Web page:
It is interesting to note that the newer manuals (downloadable from Horizon) call for engines smaller than the 1.00 to start out at 2-1/2 turns out. Neither my .91 or .82 would run properly with that HS needle setting. I believe the older manulas called for 4 turns out for the engines smaller than 1.00. Anyone out there please feel free to correct me on this point. Both my .91 and .82 would run, when new, with the HS needle at 4 turns out.
The symptoms of very rich running at low and mid speeds are corrected with the LS needle. It seems to work best to adjust the HS needle at wide-open throttle only.
These are just the observations of a relative neophyte. Good luck with your 1.00.

----------------


It makes me hopping mad when I see folks so obsessed with how many TURNS a freaking needle is set at![:@]

You set the needles to where the engine runs right. It is that simple.

Manufacturers, in an effort to CTA, recommend very rich settings for the first few runs. This makes perfect sense for ringed engines, although the need may be disappearing as time progresses and machining processes advance to ever higher levels (OS). Still, too much fuel/oil never hurt anything, except in a true ABC engine. Even the latter depends upon the liner taper.

The fact that some experienced modelers know that you can vary from the prescribed break-in instructions and still end up with a great running engine should tell everyone that there is nothing written in stone about the break-in procedure, other than not to run the engine too lean. But that is true for every glow engine, whether broken-in or not, two-stroke or four-stroke, etc.

I wish you youngsters would stop worrying about how many turns to rotate the needle and actually learn WHY you rotate the needle. It isn't that complicated. I figured it out when I was a twelve year old and without much help. You can too.


Old 04-12-2006, 07:39 AM
  #2744  
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I always start my new Saitos 3 turns out, at 5 turns out you might as well pour one tank on the engine. As soon as the first 10 minutes at 4,000 is over I set LS needle for a decent idle then do the rest of the break in. I set the throttle at 5,000 rpm for 15 minutes at the end of which the engine will be running close to 5,500, then set it at 6,000 for 15 more minutes at the end of which most will be running about 6,200, that's 40 minutes and it's done. At the 5,000 rpm setting you hear the engine actually speeding up as all those parts become an engine. This has worked on about 16 Saitos.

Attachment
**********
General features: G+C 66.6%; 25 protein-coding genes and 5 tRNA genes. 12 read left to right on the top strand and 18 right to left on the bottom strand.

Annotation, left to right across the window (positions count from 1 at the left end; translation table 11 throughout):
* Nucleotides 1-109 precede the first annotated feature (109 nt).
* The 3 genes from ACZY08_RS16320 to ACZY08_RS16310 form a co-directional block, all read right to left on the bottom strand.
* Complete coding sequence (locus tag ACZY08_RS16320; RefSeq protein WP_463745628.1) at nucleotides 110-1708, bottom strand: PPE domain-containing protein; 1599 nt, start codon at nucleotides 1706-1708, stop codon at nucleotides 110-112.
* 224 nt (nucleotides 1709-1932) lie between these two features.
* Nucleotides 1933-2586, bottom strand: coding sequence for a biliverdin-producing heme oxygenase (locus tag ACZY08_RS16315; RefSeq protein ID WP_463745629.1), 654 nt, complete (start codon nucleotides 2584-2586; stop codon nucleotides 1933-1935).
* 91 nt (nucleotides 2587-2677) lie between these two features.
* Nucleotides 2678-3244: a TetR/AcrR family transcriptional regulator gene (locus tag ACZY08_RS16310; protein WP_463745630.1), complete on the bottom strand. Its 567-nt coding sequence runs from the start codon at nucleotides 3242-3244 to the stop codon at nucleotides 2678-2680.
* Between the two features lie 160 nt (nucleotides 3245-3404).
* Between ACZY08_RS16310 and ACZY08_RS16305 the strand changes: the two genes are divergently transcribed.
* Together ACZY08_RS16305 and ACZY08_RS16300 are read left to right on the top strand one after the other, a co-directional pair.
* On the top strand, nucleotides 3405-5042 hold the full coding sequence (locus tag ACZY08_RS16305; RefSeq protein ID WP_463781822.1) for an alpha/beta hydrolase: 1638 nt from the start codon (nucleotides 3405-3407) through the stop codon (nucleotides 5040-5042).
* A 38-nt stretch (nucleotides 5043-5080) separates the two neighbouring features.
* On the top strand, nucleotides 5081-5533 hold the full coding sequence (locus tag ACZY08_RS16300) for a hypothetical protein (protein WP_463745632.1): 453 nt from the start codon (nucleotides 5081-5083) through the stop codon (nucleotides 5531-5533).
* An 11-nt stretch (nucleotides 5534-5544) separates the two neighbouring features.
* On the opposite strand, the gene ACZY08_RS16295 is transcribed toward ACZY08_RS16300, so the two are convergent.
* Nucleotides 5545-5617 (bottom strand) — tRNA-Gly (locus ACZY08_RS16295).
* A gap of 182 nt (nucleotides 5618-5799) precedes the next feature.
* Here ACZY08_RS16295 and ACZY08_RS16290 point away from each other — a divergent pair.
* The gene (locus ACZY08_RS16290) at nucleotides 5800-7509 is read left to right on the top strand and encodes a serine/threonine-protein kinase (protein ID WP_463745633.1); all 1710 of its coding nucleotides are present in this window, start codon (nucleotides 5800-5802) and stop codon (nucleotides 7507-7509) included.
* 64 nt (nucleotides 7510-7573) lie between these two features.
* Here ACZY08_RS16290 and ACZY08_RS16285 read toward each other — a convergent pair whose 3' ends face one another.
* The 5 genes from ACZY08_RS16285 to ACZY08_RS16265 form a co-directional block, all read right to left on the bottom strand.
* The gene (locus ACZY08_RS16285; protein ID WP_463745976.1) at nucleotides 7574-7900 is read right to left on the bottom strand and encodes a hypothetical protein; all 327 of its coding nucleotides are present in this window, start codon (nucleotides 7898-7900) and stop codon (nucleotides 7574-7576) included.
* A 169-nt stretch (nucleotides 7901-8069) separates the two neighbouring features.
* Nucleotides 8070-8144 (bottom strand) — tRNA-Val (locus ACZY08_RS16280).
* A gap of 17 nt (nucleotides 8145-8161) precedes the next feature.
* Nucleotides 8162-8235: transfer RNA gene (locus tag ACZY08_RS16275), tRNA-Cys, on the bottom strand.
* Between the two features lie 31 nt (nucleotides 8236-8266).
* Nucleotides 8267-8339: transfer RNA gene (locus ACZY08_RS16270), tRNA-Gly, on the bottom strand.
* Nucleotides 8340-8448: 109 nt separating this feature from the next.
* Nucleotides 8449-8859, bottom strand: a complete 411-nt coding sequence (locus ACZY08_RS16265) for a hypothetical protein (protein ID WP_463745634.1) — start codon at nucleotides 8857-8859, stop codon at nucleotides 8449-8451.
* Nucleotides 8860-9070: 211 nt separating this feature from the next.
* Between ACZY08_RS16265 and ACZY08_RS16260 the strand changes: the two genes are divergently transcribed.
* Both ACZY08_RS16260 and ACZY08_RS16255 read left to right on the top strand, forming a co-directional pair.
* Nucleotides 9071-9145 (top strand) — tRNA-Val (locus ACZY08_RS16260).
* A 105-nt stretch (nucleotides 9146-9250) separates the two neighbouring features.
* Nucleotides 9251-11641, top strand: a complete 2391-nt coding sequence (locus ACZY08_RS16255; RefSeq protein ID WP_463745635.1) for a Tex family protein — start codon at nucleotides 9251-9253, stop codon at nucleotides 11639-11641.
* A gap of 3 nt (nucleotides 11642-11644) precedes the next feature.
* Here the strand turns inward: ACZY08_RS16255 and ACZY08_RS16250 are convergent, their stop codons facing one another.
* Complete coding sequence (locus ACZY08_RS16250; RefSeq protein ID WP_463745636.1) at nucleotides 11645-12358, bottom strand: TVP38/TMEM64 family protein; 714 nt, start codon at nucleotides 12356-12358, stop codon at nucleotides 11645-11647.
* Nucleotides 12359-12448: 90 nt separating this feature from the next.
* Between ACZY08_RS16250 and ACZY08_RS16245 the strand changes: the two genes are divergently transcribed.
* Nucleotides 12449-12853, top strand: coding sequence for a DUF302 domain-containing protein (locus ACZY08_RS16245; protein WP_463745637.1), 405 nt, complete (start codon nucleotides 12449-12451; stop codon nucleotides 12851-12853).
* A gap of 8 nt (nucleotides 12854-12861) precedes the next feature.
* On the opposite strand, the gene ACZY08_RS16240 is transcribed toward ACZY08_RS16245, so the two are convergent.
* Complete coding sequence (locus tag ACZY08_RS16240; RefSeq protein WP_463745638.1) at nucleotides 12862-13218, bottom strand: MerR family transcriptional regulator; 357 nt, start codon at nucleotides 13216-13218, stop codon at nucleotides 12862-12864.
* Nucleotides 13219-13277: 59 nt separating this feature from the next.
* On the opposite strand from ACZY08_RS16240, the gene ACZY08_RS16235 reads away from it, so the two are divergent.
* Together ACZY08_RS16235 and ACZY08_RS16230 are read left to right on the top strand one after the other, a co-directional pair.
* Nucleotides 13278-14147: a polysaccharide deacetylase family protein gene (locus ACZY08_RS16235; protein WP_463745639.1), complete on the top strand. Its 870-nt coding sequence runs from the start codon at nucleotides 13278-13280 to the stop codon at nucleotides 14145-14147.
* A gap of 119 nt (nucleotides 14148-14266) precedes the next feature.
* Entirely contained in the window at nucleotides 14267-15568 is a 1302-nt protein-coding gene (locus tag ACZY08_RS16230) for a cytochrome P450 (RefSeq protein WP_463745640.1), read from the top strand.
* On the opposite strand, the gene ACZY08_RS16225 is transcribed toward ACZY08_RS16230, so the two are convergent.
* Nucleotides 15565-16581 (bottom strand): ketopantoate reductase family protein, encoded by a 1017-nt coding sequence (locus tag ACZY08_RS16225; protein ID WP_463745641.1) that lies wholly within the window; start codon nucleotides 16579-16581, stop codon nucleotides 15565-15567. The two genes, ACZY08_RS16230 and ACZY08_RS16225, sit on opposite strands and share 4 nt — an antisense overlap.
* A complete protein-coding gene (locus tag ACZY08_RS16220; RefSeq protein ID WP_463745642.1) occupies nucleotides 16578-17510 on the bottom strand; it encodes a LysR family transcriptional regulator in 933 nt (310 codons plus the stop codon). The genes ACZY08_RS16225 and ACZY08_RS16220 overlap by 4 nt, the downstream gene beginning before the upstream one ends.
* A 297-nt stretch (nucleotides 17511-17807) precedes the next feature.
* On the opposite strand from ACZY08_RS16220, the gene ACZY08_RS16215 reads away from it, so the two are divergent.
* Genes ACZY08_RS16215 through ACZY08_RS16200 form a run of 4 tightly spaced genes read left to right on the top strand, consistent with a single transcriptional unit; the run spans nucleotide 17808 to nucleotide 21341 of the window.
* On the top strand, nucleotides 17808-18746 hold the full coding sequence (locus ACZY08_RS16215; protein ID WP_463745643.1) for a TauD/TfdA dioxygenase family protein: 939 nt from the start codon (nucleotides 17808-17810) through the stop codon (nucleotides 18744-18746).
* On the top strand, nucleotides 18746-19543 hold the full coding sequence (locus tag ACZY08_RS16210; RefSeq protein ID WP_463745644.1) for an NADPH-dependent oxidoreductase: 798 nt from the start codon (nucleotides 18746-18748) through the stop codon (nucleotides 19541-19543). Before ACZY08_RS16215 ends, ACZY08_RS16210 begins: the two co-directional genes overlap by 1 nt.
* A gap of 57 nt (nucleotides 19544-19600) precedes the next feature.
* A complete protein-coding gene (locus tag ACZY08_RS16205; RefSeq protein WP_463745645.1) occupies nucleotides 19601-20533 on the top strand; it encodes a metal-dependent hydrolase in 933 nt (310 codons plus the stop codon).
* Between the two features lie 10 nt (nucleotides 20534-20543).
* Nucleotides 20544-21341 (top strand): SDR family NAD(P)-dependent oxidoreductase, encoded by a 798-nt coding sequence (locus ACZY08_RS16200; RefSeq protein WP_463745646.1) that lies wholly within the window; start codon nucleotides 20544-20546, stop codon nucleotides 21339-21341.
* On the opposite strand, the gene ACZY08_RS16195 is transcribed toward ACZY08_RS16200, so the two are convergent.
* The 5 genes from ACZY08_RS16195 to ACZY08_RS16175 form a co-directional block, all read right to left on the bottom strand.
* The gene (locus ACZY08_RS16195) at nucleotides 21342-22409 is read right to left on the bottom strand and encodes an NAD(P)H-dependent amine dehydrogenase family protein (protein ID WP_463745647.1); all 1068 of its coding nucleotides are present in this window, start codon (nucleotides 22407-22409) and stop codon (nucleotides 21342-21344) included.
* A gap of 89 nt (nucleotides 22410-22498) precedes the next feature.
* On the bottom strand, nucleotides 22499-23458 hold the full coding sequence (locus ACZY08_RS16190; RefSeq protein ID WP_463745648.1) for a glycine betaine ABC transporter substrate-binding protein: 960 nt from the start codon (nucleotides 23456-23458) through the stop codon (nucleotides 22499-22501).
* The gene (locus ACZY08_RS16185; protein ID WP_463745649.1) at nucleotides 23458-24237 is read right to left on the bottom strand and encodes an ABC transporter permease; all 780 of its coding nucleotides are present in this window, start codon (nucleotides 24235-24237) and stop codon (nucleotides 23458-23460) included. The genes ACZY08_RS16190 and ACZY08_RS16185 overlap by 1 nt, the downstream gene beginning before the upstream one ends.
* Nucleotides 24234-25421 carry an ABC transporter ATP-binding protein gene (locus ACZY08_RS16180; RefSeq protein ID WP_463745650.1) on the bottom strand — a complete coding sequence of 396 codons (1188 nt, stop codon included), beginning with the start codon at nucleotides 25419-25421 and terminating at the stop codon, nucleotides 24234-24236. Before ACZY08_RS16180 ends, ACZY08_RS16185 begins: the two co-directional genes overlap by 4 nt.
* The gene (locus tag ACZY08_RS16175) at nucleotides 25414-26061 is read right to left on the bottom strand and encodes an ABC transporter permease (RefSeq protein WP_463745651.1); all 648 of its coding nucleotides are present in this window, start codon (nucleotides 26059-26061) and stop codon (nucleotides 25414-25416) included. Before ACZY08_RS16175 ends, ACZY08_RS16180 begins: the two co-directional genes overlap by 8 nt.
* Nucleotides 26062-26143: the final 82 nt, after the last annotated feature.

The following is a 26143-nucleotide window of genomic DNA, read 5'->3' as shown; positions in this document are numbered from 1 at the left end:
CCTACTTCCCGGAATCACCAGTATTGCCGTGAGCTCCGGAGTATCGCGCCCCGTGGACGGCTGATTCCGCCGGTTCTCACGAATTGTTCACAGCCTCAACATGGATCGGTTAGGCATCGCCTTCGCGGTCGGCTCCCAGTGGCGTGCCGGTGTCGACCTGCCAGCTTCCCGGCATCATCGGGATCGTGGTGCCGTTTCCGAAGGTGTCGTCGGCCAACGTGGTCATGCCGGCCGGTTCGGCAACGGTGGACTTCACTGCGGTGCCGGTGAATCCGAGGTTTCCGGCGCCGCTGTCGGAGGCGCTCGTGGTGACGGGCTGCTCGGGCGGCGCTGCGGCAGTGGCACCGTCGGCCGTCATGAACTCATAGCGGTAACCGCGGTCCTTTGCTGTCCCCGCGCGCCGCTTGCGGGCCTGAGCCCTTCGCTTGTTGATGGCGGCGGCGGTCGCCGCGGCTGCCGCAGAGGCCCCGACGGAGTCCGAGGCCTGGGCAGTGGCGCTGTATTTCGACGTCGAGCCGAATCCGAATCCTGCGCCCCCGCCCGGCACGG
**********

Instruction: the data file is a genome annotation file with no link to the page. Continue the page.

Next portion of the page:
Old 04-12-2006, 11:42 AM
  #2745  
rlmcnii
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Ed C,
I make no claim of being an experienced modeler. My post clearly stated that I have little experience with Saito engines. The writer of the post to which I was responding seemed to be having difficulties similar to those that I had experienced. I was responding to those problems.
I understand your point about obsession with needle valve settings. However, one must start with the needles set somewhere. And, to get an engine (I believe this would apply to any piston-type engine) to run at full throttle the fuel flow must be sufficient to support that rate of combustion. Saito may well be engaging in CTA; I have no way of knowing that.
I do know that initially starting the engine with the HS needle set rich enough to support full-throttle operation, and then TUNING the needle from that setting, worked very well for me. I also know that neither my .82 nor my .91 would run full throttle with the HS needle at 1-1/2 to 2-1/4 turns out for initial running. I have no doubt that your experinces have been completely different.
Hopefully, the posters who were having difficulties are now having none. rlmcnii

PS: You may never believe this, but I figured out needle valves when I was about 12 years old also. I even know why one turns them AND in which direction to turn them. Been doing it, off and on, for 46 years. Saitos were completely new to me as of a few months ago and it took a little time to become accustomed to their particular nature. Judging by the number of posts related to break-in and tuning, it has taken quite a few experienced modelers a little time also rlmcnii
Old 04-12-2006, 03:57 PM
  #2746  
Ernie Misner
 
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Default RE: Welcome to Club SAITO !

A question! Why the 5 sec. or so lag time on a 4-stroke when changing the HS needle setting? It makes sense on a 2 stroke with a remote needle. On a 4 stroke though, they die immediately with the pinch test if they are too lean. So what jwould cause the lag time?

On my 82 at WOT thumping at nearly 10,000 rpm's, it actually hurts and buzzes my fingers when they are on the HS needle to make the adjustments. Without realizing that it takes a full 5 seconds or so to settle in, I might be guilty of hurrying things a bit. Thanks for the heads up.

Ernie
Old 04-12-2006, 04:52 PM
  #2747  
loughbd
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Careful Ed, I got put on moderated status for being negative and unfriendly
Old 04-12-2006, 04:56 PM
  #2748  
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rimcnii Old Navy saying. "if all else fails, read the instructions"
Old 04-12-2006, 04:58 PM
  #2749  
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rimcnii Old Navy saying. "if all else fails, read the instructions"
Old 04-12-2006, 05:02 PM
  #2750  
loughbd
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fIVE SECONDS IS A long TIME. mY ENGINES RESPOND TO NEEDLE TWEAKING VERY QUICKLY.